Tommy’s roll

One of the licks that Tommy uses very often and in variety of situations is a roll that consists of four groups – three 8ht notes each, followed by one or two notes completing the second bar of the lick. Here is an example from a song The Bug:

bug rollIt occurs in the middle of a bridge. Have a listen:

Each group is executed by thumb, 1st and 2nd finger. The notes are usually played so quickly that they blend into one another. At the end there are two (sometimes one) longer notes completing the bar. In some variations the lick starts over at this point (possibly with the change of left hand shape.

There are couple of things that I’d like to point out in this lick. If this pattern is totally new for you start slow on any three strings (for example first group of above lick) and loop it. Search for position of your hand where all three digits are comfortable. Once you can play it slowly you’ll have to change your thinking a little bit. Instead of thinking of every particular note, think about all three notes as one impulse. This shift in thinking is required if you want to play it at full speed. At some point you just have to forget about individual notes, you have to think about whole groups. That way for example, even if during performing one finger slips you still can finish current group and continue with the next. Last thing about the left hand. If it’s possible try to get whole the shape in one go. Try to avoid switching fingers between two positions one by one.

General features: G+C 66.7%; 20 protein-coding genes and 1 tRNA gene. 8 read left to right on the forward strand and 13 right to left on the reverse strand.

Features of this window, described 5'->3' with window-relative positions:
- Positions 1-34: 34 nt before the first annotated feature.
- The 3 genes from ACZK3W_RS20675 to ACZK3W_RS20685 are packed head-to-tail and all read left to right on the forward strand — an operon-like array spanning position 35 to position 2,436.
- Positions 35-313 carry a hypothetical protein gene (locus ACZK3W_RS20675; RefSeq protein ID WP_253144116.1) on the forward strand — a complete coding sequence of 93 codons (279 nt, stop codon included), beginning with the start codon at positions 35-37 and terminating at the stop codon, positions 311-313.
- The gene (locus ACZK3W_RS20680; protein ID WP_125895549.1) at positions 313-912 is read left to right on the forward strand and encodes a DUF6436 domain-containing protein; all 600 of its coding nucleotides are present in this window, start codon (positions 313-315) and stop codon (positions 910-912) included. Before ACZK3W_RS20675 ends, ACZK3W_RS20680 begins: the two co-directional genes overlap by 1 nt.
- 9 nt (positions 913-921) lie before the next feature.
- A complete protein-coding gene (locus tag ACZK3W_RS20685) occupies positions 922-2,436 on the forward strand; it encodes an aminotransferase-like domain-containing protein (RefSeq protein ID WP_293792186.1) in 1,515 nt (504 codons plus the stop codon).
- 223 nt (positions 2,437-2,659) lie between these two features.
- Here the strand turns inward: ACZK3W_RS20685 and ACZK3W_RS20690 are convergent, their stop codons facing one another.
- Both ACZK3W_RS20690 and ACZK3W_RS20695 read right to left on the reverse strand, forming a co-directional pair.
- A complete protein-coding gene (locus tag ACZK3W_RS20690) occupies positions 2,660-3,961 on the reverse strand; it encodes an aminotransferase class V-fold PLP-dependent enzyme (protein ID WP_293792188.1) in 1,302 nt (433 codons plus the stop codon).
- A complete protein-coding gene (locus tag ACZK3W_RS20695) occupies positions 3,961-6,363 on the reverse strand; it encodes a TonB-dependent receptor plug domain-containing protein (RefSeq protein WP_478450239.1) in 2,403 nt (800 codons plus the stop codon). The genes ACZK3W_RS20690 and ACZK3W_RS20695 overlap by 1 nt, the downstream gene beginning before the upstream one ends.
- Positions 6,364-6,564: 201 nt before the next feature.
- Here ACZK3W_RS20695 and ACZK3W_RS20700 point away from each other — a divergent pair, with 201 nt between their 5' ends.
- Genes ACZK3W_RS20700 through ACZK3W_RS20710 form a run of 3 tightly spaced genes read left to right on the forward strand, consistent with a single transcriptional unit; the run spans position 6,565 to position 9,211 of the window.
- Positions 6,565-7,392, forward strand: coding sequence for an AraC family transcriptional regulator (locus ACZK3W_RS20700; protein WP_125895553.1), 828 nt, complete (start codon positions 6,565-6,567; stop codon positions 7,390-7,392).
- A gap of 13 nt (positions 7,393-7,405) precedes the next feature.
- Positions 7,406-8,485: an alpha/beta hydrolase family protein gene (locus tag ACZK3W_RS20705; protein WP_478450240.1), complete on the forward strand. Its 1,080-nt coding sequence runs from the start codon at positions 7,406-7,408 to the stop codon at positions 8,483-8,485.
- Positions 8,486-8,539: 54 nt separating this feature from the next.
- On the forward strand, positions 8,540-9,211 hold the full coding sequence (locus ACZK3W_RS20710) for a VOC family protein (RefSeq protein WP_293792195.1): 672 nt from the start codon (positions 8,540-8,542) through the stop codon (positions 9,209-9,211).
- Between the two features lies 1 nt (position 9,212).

Now think: what other uses can it have? If you’re familiar with Tommy Emmanuel’s compositions, you have surely heard some of this lick versions a few times. Let me give you couple of examples:

roll fingerlakesStunning harmonic intro of Fingerlakes is based on our lick.

roll son of a gunHalf of the lick of Son of a gun. Try to guess the other half ;). In this case we don’t have two bar loops. Instead the lick repeats itself with some alterations (one or two ending notes) each bar.

These aren’t all the instances that Tommy uses this lick. You can hunt for other cases and share them here. I could give you at least two other examples off the top of my head (one played with a flat pick) so there must be more than that. And that’s what’s amazing about those things. Such a basic vehicle can give you so many different effects depending on harmony, tempo and licks surroundings. Who knows, maybe you’ll use the idea in one of your compositions?

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